Take Hold

Stephen Andrews

in conjunction with the Scotiabank CONTACT Photography Festival
May 3 - June 1, 2019

Take Hold
Take Hold
Take Hold
Take Hold
Mois au Louvre
from A small part of something larger
Take Hold
from Dissolves
Take Hold
Take Hold
Vine ghost
Tree at night
Magic hour
Ponta Delgada
Take Hold
Toy boat in a flood
Toy Boat
Father and son, toy boat and dandelion
Take Hold
Painting for a small boy’s room
Father and son, toy boat and dandelion study

Take Hold

Take Hold , 2019
installation view

Take Hold is a concise 25-year survey of work by Toronto-based artist Stephen Andrews. The exhibition explores the relationship of photographic sources to the artist’s work in drawing, painting, printmaking and video, and considers how the generations of remove from the 'original', as an idea captured in a photograph, is further shaped in other media.

Says Andrews, “the various ‘looks’ of mechanical reproduction, be they digital, the dot matrix in photographic reproduction, film or television technologies are rendered by hand in an attempt to represent both the message and the means by which it is delivered. Picturing these filters articulates the distance from which we view the world. […] In some of my own photos that I have used as source material for paintings or drawings I have sometimes found something missing, whether it is lighting or something off compositionally, and the images exist only as paintings or drawings. As with all my rules though they get broken from time to time and I now find it interesting that the meanings of a particular image can take on different associations depending on the medium it is rendered in, be it photographic or paint.”

From a chronological standpoint the exhibition begins with a series of black and white untitled Polaroids that were taken in 1993 and then implemented as a visual source for the images reproduced as aquatints in the work Safe. The eleven prints, or signatures (since a few of these sets were hand-bound into book form), have been laid out in a non-sequential manner save for the frontispiece, text and end notes which are placed at the beginning, middle and end of the installed works. We are otherwise presented with a formal dispersion of images, equally reflected in the salon-style hanging of the framed Polaroids, with the bracketed titles of the Polaroids adding another layer of information to the work. A bound copy of Safe is available for viewing on request.

Continuing in a chronological manner we have Niagara Falls, based on a true story (2000), a film strip-style diptych etching with clear laminate. Inspired by an episode of The Three Stooges, Gents Without Cents (1944), where Curly mentions the words Niagara Falls and Moe responds on cue with the words "Niagara Falls? Slowly I turn, step by step...". Andrews makes a conceptual leap and the view of the Falls in the sequential etchings provides a 180 degree turn away from the Falls to the viewers of the landmark.

In 2001, Andrews produced a series of paintings, A Small Part of Something Larger, which were shown as the inaugural exhibition of PPCA, at 980 Queen St West, in November 2001. Amongst a suite of paintings with a CMYK palette was one rogue black painting depicting a crowd scene, spectators at a concert waving their Bic lighters in a demonstration of solidarity and respect for the performer. The surface is stippled with wax and, viewed at an extreme angle, offers the viewer with a topographical texture that alludes to the bodily presence behind the flickering lights. The painting embraces a play of light and shadow that is found in each work, giving resonance to its title.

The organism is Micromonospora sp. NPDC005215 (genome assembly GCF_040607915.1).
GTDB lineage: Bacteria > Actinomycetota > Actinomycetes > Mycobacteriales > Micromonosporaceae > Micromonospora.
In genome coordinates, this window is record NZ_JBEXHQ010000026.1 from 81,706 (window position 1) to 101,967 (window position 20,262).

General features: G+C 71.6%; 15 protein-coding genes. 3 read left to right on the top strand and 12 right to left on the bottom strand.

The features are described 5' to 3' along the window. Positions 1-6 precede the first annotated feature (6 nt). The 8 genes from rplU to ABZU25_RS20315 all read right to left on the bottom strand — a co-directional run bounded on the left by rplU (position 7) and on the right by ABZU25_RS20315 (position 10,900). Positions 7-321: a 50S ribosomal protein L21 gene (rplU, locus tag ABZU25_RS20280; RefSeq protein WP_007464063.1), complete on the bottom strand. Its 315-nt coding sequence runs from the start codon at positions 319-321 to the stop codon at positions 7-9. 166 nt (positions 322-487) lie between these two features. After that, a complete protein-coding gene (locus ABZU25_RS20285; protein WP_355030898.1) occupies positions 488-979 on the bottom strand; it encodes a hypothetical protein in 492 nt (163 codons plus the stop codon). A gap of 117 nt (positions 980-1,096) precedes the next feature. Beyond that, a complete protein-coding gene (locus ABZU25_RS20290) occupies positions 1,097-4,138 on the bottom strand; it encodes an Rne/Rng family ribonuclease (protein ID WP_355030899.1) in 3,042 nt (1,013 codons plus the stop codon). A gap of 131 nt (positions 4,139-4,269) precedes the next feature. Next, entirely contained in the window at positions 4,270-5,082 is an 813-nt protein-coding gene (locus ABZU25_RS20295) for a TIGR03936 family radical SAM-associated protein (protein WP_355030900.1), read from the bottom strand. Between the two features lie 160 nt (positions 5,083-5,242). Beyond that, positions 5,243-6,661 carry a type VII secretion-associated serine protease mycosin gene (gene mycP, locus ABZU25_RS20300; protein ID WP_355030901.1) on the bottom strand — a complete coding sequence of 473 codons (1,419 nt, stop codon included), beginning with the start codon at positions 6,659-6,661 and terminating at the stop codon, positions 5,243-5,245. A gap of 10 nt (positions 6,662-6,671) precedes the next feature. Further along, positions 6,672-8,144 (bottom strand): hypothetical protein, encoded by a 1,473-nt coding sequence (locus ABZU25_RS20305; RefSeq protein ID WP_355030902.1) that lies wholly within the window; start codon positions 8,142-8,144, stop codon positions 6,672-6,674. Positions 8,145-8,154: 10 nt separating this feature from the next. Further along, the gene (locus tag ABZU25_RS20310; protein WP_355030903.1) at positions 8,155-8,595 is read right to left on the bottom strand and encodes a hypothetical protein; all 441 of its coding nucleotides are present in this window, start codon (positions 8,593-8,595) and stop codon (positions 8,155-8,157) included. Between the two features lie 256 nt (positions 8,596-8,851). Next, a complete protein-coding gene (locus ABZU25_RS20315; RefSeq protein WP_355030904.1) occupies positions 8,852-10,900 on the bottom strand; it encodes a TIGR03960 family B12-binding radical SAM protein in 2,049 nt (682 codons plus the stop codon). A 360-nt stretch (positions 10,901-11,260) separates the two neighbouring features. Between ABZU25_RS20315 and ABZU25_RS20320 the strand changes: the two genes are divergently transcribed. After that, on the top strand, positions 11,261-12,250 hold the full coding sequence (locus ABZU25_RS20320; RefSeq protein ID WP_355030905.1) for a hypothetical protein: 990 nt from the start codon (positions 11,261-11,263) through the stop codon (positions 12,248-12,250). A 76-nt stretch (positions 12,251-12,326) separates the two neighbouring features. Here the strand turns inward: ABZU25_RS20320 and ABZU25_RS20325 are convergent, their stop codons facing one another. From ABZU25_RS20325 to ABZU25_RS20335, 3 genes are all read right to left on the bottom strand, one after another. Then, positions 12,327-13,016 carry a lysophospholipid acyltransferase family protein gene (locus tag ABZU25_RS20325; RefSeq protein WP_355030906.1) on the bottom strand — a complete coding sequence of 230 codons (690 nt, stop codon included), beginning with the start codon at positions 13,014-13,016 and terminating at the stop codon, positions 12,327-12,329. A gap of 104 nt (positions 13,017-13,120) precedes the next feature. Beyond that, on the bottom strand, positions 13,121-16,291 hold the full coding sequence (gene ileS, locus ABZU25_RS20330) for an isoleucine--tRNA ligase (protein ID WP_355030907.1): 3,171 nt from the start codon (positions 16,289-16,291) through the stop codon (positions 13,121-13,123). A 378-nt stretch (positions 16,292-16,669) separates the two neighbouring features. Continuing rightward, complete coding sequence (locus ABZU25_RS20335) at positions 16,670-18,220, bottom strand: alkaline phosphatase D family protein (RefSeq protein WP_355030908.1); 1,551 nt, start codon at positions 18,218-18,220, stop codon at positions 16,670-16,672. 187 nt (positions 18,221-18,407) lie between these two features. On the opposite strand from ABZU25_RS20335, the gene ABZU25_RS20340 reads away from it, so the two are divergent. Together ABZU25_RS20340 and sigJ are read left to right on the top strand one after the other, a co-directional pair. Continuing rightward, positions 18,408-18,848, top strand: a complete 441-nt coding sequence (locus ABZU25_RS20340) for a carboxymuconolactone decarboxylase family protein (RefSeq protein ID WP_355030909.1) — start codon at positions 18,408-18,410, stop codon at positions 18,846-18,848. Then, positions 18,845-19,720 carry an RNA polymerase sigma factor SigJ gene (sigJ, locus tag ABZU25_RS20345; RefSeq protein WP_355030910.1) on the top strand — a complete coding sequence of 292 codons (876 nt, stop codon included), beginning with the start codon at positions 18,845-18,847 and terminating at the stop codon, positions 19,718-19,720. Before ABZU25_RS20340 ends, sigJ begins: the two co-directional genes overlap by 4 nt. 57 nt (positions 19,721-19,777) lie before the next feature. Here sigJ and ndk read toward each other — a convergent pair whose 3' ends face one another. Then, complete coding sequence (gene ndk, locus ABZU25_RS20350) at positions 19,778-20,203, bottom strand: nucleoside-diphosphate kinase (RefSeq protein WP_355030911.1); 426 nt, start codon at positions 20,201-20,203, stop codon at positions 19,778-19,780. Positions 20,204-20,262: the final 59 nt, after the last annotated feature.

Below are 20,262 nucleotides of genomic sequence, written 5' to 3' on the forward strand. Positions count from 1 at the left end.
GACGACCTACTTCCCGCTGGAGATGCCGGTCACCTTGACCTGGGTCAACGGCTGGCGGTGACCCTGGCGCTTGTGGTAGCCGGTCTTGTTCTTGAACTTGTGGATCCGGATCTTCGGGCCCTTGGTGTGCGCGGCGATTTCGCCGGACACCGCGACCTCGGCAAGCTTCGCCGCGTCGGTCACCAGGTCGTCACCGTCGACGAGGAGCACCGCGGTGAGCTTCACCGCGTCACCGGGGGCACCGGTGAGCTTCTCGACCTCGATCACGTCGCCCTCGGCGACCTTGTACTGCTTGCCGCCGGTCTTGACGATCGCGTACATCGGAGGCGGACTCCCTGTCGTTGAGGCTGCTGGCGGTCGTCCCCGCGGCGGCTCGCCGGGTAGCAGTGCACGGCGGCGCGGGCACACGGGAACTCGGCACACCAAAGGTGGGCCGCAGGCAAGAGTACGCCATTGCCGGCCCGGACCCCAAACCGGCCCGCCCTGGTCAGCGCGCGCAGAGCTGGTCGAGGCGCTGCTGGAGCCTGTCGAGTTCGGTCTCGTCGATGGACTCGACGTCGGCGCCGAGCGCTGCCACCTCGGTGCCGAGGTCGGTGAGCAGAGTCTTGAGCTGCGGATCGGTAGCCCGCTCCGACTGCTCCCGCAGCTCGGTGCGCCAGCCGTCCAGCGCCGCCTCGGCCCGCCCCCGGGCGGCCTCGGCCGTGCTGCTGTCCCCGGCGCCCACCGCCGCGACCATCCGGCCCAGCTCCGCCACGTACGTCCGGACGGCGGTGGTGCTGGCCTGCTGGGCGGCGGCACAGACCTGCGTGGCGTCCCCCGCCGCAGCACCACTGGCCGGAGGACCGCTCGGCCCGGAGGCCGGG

In 2012 Andrews was commissioned to produce a new work for the inaugural exhibition of the Ryerson Image Centre. Working with the images from the Black Star Collection, a sweeping eighty-year spread of twentieth century mages from the New York-based photo agency of the same name, Andrews produced Dramatis Personae, a 16mm film, transferred to video, and in 2013 followed up with a related suite of six waterless lithographs, Dissolves, printed at Queen's University with the assistance of master printer Otis Tamasauskis.

The exhibition culminates in the second floor space with photographs and paintings bearing a new subject found in the flood plains of the Toronto Islands and the painting Father and son, toy boat and dandelion, portraying the beauty and the incipient tragedy of flooding and the island tree population.

Stephen Andrews was born in 1956 in Sarnia, Ontario, Canada. His work deals with memory, identity, technology and their representations in various media including photography, drawing, animation, painting and ceramics. Over the last twenty five years he has exhibited his work across Canada, the U.S., Brazil, Scotland, France, Italy and Japan, including POV, a fifteen-year survey at the Art Gallery of Ontario (2015). He is represented in collections including the National Gallery of Canada, the Art Gallery of Ontario, the Montreal Museum of Fine Arts, the Belkin Art Gallery, the Agnes Etherington Art Centre, the Art Gallery of Hamilton, the Tom Thomson Art Gallery, the Schwartz Collection, Harvard amongst many others, and corporate art collections including Torys (Toronto), Osler, Hoskin and Harcourt (Toronto), the Royal Bank of Canada, National Bank of Canada, TD Canada Trust and the Bank of Montreal. Andrews is a recipient of the Governor General's Award in Visual and Media Arts (2019).

Take Hold is presented in conjunction with the Scotiabank CONTACT Photography Festival.